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Television programming: Peeling layers from the onion

Last week, I mentioned that southwest Colorado trying to get television programming from Denver was like peeling an onion, meaning that for every layer we peeled off in this quest, there’s always another one to go.

The saga continues, but progress is being made, even if it’s not as direct a path as we’d like. In the past week, I’ve been on the phone with many of the key players and I held a second meeting at the Capitol with some of these folks.

Here’s what I’ve learned. The Nielsen Company, based in New York, is the private business that surveys the television viewing habits of households. Based on their surveys, they provide the broadcasters with the results which shape advertising decisions. The FCC adopted Nielsen’s market areas when regulating who could send their broadcast signals out to what areas, even though this created “orphan” or “island” rural counties like La Plata and Montezuma, located along state boundaries that can be swept into another state’s market area.

This is dense stuff, but it leads to how we might be able to eventually get more people access to Denver television.

I talked at length with two Nielsen executives who assured me that they are neutral players in all of this. They report only what the actual viewing habits are, not what viewers would pick if they could. They sent me the data from the past five years showing the percentage of viewers in our area for Albuquerque versus Denver television. They acknowledged that Albuquerque would be a higher percentage until more of us could and do watch Denver television.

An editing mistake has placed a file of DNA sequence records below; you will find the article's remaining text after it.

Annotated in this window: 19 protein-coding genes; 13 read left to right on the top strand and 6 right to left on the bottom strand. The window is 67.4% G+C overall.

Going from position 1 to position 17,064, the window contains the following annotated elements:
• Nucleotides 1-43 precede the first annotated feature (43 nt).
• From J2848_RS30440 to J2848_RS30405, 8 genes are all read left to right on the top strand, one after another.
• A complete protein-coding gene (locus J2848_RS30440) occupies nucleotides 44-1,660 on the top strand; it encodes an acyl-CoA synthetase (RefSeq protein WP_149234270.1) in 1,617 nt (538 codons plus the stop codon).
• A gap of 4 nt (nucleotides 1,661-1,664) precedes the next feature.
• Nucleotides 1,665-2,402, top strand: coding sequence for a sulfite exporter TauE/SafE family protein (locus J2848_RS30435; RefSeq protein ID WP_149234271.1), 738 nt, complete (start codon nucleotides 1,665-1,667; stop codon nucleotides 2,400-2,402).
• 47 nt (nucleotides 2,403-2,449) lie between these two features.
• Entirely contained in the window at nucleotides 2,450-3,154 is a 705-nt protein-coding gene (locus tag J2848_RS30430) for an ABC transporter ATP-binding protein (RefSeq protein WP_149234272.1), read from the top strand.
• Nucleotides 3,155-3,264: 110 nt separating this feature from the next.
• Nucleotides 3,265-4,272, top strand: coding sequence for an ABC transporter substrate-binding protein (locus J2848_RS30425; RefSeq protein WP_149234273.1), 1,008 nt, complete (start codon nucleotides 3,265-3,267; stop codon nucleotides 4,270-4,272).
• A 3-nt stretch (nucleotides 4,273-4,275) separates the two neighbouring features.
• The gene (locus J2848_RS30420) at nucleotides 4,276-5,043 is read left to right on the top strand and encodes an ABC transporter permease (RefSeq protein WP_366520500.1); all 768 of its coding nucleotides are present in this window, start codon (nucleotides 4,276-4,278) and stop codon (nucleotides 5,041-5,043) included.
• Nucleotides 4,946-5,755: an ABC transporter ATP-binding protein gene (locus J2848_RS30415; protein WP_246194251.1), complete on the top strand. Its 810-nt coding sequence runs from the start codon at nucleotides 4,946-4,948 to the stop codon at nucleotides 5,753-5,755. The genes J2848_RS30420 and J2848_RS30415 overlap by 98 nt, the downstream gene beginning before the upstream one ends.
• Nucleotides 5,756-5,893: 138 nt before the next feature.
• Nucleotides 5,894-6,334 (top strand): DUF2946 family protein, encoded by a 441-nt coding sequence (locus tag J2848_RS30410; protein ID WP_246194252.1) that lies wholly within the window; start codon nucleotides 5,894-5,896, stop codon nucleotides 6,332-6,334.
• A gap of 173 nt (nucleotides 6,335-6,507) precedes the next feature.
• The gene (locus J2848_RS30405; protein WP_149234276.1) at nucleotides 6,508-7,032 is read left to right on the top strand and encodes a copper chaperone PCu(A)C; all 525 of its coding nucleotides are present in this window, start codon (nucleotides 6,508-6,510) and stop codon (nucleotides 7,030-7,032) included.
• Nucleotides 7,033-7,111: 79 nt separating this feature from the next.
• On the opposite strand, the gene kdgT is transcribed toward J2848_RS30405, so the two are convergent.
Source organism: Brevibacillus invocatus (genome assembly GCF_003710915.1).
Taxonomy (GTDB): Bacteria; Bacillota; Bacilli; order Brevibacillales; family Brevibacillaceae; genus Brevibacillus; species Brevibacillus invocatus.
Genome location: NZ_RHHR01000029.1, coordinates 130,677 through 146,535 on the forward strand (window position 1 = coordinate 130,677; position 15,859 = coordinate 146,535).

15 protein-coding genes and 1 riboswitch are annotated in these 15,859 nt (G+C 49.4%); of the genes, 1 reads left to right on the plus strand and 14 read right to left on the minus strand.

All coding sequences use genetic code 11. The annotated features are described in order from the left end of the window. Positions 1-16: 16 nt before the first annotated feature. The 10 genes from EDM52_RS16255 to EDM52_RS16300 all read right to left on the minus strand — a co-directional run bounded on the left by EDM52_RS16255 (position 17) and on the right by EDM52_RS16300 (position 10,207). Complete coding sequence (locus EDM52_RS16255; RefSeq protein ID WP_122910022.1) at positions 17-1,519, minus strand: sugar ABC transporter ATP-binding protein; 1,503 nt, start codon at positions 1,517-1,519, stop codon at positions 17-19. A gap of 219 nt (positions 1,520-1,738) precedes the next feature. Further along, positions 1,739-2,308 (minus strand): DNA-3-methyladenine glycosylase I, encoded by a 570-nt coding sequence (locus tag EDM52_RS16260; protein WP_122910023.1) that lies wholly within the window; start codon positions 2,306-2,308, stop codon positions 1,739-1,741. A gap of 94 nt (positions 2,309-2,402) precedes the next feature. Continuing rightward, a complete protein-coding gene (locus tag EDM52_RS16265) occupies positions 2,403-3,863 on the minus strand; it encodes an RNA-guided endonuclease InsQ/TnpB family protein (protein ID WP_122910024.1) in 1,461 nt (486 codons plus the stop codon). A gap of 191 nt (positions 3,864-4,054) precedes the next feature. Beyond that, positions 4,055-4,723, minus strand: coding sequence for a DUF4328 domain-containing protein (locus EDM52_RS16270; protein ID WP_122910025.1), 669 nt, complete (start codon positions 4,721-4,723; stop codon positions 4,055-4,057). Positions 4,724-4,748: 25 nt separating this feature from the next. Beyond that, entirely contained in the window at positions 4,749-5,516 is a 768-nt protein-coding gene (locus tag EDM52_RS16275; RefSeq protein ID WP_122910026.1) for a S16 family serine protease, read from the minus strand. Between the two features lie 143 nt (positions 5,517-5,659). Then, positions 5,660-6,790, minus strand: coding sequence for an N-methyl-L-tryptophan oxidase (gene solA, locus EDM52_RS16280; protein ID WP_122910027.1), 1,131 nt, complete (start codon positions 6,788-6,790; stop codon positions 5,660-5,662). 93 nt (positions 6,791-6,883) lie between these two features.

They told me of a Nebraska county, though, that just “flipped” market areas, leaving a South Dakota broadcast area for Denver’s. When I asked how the county did that since it wouldn’t be “legal” for them to watch Denver channels, Nielsen’s said they didn’t know, but their only function in the equation is to tell broadcasters who is watching what.

On a quarterly basis, Nielsen randomly contacts a certain small number of households in Montezuma and La Plata Counties. Based on that input of viewing habits, we continue in Albuquerque’s market and are unable to move into Denver’s. However, if those contacted by Nielsen were watching Denver stations, our two counties could flip like Morrill County, Neb., did.

At the second meeting at the Capitol, we had great participation and out of the box thinking going on with Marilyn Hogan, of the Colorado Broadcasters Association, one of her board members, and Shawn Beqaj, of Bresnan Communications, the local cable company who provides Denver channels. Mr. Beqaj flew in from New York for the meeting and is Bresnan’s vice president of public affairs. His phone number is (914) 641-3324 and he welcomes your input. Ms. Hogan has received a lot of input and I promised to not list her number again, provided they keep helping us.

DISH, one of the satellite companies in our area, has also been very responsive to my calls and is brainstorming some ideas about how more people in our area can view Colorado stations instead of New Mexico’s. Satellite television has more flexible rules than cable, but greater technological challenges.

Time and technological advances may help, but in the meantime, the parties mentioned above are committed to continuing to work with me on your behalf. They understand our frustration with what has been a longstanding problem for many.

Bottom line is we need to prove to Nielsen Company through the households surveyed that we have more Denver viewers. There are five Denver channels that can be watched through the Internet and Nielsen only cares what you watch, not how you do that. We hold more power in this situation than we knew, but it’s been buried too deep in the onion to know what steps to take. It’s up to you now on how to use the knowledge.